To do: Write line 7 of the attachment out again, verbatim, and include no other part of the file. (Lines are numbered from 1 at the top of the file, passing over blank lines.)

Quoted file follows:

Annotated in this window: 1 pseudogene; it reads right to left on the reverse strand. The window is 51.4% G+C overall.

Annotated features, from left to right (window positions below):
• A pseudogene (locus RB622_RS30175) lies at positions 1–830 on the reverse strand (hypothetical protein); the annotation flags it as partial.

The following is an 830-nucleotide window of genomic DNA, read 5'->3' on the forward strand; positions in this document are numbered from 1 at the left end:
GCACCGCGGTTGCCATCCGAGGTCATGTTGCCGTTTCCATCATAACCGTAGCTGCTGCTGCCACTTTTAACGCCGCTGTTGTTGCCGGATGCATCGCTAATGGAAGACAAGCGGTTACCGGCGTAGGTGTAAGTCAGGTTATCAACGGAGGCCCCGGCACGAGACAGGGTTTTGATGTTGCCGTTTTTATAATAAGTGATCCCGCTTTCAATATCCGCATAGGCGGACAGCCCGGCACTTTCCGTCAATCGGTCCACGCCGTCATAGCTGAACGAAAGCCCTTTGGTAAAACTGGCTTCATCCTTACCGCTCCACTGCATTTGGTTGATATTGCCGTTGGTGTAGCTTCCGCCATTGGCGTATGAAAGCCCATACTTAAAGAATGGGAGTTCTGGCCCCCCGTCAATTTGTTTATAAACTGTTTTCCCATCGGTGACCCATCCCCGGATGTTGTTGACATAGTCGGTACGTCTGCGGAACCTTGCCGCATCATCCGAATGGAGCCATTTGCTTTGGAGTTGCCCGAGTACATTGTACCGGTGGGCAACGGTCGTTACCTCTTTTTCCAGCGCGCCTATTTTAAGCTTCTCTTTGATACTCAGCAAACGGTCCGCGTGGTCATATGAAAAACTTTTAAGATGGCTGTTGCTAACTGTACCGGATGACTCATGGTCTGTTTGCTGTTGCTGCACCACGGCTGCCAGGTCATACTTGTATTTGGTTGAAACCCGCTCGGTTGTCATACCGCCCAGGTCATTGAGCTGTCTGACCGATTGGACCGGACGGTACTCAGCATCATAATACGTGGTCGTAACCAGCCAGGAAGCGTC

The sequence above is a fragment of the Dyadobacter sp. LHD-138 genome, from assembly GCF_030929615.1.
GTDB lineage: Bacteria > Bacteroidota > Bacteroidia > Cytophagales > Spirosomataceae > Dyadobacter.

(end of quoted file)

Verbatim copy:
GTDB lineage: Bacteria > Bacteroidota > Bacteroidia > Cytophagales > Spirosomataceae > Dyadobacter.